Round up

Markets in Europe closed in the red on Wednesday as investors monitor new developments surrounding Britain's exit from the European Union. Earlier, the legal advice on Brexit stated the UK may "become subject to protracted and repeating rounds of negotiations."

In trade, concerns continue to linger despite the United States and China agreeing to temporarily halt the imposing of additional tariffs. However, Beijing blasted Washington for publicly speaking about concessions China agreed to make.

Apart from a substantial sell off of the European stocks, also conventional safe havens like gold, silver and German Sovereign debt took a hit. Meanwhile Italian bonds diverged, jumping on insider news that the government would amend its budget to appease the European Union, which is preparing sanctions for excessive spending.

On the currency side, the euro's performance against major peers was mixed at the end of the workday, while exchanges in the United States were closed for the state funeral of former United States President George W. H. Bush.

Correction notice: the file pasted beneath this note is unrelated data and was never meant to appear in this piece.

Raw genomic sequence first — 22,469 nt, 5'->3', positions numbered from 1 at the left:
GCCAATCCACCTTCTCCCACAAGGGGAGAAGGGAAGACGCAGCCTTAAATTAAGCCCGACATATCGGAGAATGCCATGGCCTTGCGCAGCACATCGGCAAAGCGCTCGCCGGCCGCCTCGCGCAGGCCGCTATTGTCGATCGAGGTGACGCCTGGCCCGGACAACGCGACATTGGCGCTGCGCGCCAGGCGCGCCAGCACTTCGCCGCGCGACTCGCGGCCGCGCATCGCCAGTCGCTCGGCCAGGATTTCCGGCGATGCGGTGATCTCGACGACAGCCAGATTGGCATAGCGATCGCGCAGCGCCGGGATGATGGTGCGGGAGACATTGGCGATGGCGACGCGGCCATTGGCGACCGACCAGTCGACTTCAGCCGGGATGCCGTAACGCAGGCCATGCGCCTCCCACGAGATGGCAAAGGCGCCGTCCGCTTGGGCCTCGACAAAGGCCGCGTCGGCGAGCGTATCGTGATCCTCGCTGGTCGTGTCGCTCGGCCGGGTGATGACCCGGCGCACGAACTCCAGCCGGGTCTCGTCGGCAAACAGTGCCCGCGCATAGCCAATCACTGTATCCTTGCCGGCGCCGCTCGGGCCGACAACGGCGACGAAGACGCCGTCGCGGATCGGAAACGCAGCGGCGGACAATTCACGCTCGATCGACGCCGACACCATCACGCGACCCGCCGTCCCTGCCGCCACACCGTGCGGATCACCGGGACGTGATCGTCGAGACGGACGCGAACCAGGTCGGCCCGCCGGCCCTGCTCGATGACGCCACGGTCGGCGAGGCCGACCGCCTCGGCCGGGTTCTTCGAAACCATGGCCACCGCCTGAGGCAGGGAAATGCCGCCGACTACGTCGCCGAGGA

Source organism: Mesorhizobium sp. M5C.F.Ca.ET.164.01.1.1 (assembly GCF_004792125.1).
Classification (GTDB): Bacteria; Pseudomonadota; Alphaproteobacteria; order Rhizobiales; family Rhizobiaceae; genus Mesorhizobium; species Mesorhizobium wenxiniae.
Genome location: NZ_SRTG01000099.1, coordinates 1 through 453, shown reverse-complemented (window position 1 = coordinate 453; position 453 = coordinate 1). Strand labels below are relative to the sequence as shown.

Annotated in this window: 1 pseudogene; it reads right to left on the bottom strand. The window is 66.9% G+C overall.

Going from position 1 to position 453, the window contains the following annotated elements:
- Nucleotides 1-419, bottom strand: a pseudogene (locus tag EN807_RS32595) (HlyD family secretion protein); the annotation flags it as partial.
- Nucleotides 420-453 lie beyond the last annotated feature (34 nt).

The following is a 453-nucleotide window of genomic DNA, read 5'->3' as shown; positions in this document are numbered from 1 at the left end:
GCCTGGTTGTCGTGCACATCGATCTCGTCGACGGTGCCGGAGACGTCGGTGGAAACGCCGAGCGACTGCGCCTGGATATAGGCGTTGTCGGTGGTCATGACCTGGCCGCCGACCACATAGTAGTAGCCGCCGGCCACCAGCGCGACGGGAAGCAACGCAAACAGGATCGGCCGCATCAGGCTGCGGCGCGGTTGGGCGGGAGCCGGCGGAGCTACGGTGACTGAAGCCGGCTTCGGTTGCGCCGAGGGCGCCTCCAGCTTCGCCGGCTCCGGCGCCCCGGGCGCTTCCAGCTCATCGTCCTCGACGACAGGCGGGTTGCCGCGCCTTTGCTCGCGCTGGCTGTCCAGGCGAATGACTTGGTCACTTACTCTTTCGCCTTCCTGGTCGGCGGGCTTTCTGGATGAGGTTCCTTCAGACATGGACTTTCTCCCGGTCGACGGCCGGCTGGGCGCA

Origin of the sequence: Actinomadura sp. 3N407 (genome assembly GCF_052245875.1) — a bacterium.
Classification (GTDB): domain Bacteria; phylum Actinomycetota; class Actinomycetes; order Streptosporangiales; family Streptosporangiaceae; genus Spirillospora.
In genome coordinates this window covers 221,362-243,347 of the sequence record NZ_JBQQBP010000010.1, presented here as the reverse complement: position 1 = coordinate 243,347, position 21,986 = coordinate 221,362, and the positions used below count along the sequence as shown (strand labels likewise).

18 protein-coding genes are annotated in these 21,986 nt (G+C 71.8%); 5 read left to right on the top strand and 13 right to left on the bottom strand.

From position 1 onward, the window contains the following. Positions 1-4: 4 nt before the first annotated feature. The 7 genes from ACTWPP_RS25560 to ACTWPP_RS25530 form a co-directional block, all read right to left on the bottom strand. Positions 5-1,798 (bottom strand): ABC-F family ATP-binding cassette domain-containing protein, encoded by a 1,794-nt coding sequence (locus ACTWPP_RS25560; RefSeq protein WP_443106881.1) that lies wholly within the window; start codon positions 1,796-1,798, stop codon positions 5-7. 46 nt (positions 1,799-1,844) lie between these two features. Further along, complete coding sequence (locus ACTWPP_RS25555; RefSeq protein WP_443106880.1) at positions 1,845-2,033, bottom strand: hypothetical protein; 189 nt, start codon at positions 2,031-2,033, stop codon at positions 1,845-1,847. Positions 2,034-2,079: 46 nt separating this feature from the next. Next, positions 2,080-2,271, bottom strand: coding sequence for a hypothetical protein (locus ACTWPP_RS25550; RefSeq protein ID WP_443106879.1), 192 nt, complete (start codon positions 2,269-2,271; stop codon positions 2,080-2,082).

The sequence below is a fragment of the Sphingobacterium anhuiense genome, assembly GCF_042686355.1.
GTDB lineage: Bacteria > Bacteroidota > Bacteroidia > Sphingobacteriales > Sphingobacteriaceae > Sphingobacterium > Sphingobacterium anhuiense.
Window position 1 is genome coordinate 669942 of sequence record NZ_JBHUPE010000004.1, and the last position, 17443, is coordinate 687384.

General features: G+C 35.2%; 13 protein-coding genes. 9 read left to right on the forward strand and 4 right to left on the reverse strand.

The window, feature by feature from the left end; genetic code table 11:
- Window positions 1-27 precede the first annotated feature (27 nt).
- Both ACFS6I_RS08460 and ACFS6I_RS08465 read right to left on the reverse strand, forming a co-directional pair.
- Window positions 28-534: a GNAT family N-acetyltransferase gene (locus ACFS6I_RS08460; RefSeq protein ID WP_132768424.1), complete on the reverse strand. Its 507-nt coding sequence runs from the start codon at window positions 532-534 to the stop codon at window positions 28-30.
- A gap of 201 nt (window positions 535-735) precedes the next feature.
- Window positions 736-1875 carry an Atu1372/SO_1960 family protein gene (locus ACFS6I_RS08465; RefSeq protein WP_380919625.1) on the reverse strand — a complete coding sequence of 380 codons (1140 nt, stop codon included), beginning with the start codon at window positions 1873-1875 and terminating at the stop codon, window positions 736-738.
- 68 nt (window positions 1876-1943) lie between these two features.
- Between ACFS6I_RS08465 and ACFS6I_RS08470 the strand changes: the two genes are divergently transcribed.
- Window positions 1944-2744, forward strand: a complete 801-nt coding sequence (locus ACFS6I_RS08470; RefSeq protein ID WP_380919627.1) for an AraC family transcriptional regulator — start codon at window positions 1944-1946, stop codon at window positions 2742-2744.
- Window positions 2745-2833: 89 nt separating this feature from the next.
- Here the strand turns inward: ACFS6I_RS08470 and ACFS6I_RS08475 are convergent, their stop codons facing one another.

The DAX lost 1.19% as internet company Wirecard dropped 2.67%. Meanwhile, the CAC 40 dove 1.36% with TechnipFMC sank 3.47%, followed by Peugeot tanking 3.44%. In London, the FTSE 100 fell 1.44% at the end of trading; Ashtead Group plunged 5.83% as the worst performer.

EU's Verhofstadt urges German carmakers to work with European Commission

Member of the European Parliament and the leader of the Group of the Alliance of Liberals and Democrats for Europe (ALDE), Guy Verhofstadt urged German carmakers to work in unity with the European Commission in order to fight against protectionist policies of the United States President Donald Trump. "I understand German carmakers' huge concerns”.

Verhofstadt's comments come a day after chief executives of leading German automakers BMW, Volkswagen and Daimler met with US President Donald Trump at the White House, where they discussed potential German investments in the US. After the meeting, Volkswagen's Chief Executive Officer Herbert Diess said the company would announce investments in the US in January or February, including the building of a plant to make electric vehicles. Meanwhile, German government clarified earlier today that the talks in Washington are separate from trade negotiations regarding possible US tariffs on European car imports.